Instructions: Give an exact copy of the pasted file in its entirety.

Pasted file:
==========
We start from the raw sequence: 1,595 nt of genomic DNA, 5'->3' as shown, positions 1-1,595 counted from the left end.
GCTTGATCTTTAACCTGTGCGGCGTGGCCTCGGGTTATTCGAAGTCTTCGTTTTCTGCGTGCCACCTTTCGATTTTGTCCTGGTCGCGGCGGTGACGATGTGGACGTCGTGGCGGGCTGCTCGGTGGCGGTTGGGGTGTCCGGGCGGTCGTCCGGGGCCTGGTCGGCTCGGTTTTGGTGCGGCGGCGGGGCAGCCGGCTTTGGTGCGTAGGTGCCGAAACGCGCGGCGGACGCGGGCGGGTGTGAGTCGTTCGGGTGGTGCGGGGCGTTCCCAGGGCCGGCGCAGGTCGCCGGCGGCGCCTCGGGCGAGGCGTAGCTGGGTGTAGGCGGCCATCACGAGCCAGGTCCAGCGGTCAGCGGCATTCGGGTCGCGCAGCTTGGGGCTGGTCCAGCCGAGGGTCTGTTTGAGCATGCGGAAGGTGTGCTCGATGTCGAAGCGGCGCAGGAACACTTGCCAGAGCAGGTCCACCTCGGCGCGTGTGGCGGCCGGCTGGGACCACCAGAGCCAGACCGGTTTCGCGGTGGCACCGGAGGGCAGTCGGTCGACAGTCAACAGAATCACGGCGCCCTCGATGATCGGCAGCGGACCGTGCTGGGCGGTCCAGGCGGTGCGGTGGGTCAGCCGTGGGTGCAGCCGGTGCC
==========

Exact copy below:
We start from the raw sequence: 1,595 nt of genomic DNA, 5'->3' as shown, positions 1-1,595 counted from the left end.
GCTTGATCTTTAACCTGTGCGGCGTGGCCTCGGGTTATTCGAAGTCTTCGTTTTCTGCGTGCCACCTTTCGATTTTGTCCTGGTCGCGGCGGTGACGATGTGGACGTCGTGGCGGGCTGCTCGGTGGCGGTTGGGGTGTCCGGGCGGTCGTCCGGGGCCTGGTCGGCTCGGTTTTGGTGCGGCGGCGGGGCAGCCGGCTTTGGTGCGTAGGTGCCGAAACGCGCGGCGGACGCGGGCGGGTGTGAGTCGTTCGGGTGGTGCGGGGCGTTCCCAGGGCCGGCGCAGGTCGCCGGCGGCGCCTCGGGCGAGGCGTAGCTGGGTGTAGGCGGCCATCACGAGCCAGGTCCAGCGGTCAGCGGCATTCGGGTCGCGCAGCTTGGGGCTGGTCCAGCCGAGGGTCTGTTTGAGCATGCGGAAGGTGTGCTCGATGTCGAAGCGGCGCAGGAACACTTGCCAGAGCAGGTCCACCTCGGCGCGTGTGGCGGCCGGCTGGGACCACCAGAGCCAGACCGGTTTCGCGGTGGCACCGGAGGGCAGTCGGTCGACAGTCAACAGAATCACGGCGCCCTCGATGATCGGCAGCGGACCGTGCTGGGCGGTCCAGGCGGTGCGGTGGGTCAGCCGTGGGTGCAGCCGGTGCC